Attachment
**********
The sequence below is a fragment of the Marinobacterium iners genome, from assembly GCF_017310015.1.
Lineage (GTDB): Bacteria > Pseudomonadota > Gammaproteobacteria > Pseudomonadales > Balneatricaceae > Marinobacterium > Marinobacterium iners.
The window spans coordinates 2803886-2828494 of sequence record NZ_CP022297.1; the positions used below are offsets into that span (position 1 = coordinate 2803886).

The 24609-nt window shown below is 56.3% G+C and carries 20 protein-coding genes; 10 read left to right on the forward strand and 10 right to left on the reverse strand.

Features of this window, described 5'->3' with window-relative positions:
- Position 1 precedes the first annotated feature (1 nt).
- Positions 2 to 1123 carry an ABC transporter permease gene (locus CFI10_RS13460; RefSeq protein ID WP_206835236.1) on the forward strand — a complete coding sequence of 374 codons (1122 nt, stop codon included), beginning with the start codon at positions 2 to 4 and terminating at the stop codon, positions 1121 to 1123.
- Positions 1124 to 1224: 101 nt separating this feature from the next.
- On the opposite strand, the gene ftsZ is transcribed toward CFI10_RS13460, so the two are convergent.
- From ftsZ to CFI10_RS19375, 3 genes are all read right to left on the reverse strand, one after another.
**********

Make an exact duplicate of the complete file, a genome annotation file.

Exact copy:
The sequence below is a fragment of the Marinobacterium iners genome, from assembly GCF_017310015.1.
Lineage (GTDB): Bacteria > Pseudomonadota > Gammaproteobacteria > Pseudomonadales > Balneatricaceae > Marinobacterium > Marinobacterium iners.
The window spans coordinates 2803886-2828494 of sequence record NZ_CP022297.1; the positions used below are offsets into that span (position 1 = coordinate 2803886).

The 24609-nt window shown below is 56.3% G+C and carries 20 protein-coding genes; 10 read left to right on the forward strand and 10 right to left on the reverse strand.

Features of this window, described 5'->3' with window-relative positions:
- Position 1 precedes the first annotated feature (1 nt).
- Positions 2 to 1123 carry an ABC transporter permease gene (locus CFI10_RS13460; RefSeq protein ID WP_206835236.1) on the forward strand — a complete coding sequence of 374 codons (1122 nt, stop codon included), beginning with the start codon at positions 2 to 4 and terminating at the stop codon, positions 1121 to 1123.
- Positions 1124 to 1224: 101 nt separating this feature from the next.
- On the opposite strand, the gene ftsZ is transcribed toward CFI10_RS13460, so the two are convergent.
- From ftsZ to CFI10_RS19375, 3 genes are all read right to left on the reverse strand, one after another.